Staking: While there are many opinions on the method and value of staking trees at planting time, most experts agree that staking is not necessary for all trees. Research has shown that staked trees may develop a smaller root system and decreased trunk taper. If the rootball is not stable in the soil, the trunk should be braced as low as possible to keep the root ball stable while allowing the trunk to sway slightly.
In most cases, stakes should be removed after one growing season.
Watering: Water is critical to the successful establishment of plants. Excess or insufficient water impedes the formation and elongation of new roots. After planting, water the planting area deeply. Newly planted trees and shrubs must receive adequate water weekly during the first growing season to become established. In general, rainfall does not provide adequate moisture until after several growing seasons. Please see our "WATERING GUIDELINES" page.
Container-grown Trees and Shrubs
A container-grown plant is, quite simply, one which has been produced and offered for sale in some form of container, often a plastic pot. Generally, the plant is grown in a “soil-less” planting mix composed of bark mulch, sand, and organic matter such as leaf compost. The advantage to this type of culture is that the root system develops entirely in the container, thus minimizing the transplant shock possible with B&B material. The disadvantage is that the pot tends to limit the size the plant can achieve before becoming ‘pot bound’, which occurs when the roots begin to fill the pot. Plants grown in containers can be planted successfully throughout the entire planting season provided that you follow proper planting procedures and pay attention to a few instructions unique to plants which have been container-grown.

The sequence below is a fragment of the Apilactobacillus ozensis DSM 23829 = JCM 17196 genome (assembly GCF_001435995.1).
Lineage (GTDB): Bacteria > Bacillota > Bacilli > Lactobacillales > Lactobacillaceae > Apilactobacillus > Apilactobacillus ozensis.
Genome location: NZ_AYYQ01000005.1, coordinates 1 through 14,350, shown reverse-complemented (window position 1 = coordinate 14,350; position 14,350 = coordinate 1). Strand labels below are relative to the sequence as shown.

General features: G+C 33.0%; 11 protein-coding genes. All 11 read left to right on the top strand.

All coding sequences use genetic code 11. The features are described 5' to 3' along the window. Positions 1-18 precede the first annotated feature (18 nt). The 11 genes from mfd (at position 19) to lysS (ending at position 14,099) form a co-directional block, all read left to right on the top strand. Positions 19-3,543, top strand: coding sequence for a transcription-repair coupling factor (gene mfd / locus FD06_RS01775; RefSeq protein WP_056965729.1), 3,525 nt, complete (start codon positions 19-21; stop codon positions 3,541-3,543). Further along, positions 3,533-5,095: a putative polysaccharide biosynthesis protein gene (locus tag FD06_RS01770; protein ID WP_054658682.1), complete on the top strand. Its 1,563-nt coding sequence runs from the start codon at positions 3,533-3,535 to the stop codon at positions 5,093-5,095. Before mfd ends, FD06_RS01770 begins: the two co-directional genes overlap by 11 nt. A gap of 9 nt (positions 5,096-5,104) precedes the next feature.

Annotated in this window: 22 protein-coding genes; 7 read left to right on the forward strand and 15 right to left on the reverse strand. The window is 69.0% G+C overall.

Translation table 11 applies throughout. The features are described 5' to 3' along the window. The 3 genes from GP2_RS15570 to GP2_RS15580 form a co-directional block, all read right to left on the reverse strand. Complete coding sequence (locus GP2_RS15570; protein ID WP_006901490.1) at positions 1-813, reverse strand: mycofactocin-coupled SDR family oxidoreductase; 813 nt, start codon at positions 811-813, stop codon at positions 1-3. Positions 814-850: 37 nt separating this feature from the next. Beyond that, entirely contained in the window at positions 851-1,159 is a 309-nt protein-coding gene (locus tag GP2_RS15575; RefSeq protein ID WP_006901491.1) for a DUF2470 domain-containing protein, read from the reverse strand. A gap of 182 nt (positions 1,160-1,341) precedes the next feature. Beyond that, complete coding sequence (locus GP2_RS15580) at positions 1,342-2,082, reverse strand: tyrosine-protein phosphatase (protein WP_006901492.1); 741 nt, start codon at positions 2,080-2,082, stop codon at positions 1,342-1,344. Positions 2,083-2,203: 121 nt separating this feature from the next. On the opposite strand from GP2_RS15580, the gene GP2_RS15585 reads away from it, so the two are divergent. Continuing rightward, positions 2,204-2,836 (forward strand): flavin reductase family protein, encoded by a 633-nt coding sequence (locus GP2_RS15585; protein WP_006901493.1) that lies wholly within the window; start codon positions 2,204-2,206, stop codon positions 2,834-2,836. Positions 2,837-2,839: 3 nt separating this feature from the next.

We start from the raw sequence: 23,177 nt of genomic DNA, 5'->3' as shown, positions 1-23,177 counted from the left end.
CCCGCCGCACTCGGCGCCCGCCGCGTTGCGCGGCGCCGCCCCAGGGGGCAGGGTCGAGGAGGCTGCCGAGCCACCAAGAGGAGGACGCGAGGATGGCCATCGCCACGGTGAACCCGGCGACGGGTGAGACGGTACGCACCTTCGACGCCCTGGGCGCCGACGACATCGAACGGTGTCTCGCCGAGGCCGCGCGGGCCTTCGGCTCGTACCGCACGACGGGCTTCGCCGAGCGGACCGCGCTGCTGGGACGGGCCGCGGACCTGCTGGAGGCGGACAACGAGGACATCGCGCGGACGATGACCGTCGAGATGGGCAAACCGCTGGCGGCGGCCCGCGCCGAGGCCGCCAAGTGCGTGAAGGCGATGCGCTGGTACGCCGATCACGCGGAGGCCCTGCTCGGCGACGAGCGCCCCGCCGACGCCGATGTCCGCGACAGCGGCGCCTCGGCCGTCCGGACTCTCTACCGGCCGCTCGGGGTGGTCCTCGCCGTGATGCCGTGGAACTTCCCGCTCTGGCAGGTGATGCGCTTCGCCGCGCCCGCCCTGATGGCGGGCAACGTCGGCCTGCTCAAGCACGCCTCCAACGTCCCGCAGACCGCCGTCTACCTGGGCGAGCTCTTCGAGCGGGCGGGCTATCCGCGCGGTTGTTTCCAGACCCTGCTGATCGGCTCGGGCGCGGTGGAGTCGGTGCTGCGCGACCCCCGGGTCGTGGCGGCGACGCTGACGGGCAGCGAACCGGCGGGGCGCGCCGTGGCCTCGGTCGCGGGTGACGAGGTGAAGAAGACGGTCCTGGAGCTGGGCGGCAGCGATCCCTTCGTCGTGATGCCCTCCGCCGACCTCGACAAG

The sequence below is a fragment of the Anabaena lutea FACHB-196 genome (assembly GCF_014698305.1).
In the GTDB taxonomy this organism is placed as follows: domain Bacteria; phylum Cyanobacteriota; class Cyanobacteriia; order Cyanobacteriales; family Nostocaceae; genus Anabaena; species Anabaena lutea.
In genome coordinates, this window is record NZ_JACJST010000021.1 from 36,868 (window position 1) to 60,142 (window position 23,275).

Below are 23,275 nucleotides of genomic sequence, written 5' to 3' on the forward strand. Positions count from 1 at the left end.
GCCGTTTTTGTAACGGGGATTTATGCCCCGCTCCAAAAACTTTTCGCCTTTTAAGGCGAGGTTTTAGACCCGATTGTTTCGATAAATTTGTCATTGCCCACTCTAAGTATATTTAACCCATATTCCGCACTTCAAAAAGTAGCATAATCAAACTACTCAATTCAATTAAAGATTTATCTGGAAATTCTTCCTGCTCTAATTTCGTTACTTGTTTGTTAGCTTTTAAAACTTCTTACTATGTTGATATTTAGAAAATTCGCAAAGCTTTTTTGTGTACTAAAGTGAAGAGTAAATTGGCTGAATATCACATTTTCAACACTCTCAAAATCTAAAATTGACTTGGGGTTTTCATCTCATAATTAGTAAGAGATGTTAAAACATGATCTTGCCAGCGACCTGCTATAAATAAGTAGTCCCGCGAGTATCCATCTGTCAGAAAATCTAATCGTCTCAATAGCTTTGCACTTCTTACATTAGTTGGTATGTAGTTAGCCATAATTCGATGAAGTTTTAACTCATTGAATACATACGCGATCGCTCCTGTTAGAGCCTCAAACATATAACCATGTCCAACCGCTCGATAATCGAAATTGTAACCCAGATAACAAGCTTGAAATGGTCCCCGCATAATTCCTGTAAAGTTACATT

Care Prior to Planting: Container-grown plants can be maintained for an indefinite period prior to planting but can be severely damaged if the soil mix is allowed to dry out. During the growing season, the plant should be checked daily and watered to keep the soil mix damp but not soaking wet.
Site Preparation: As with a B&B plant, dig a wide hole with sloped sides. Container-grown plants are often shrubs or ground covers so the trunk flare does not exist or is difficult to find. The depth of the hole is determined by measuring the actual height of the rootball within the container. When completely planted, the plant should be no deeper than it was in the container.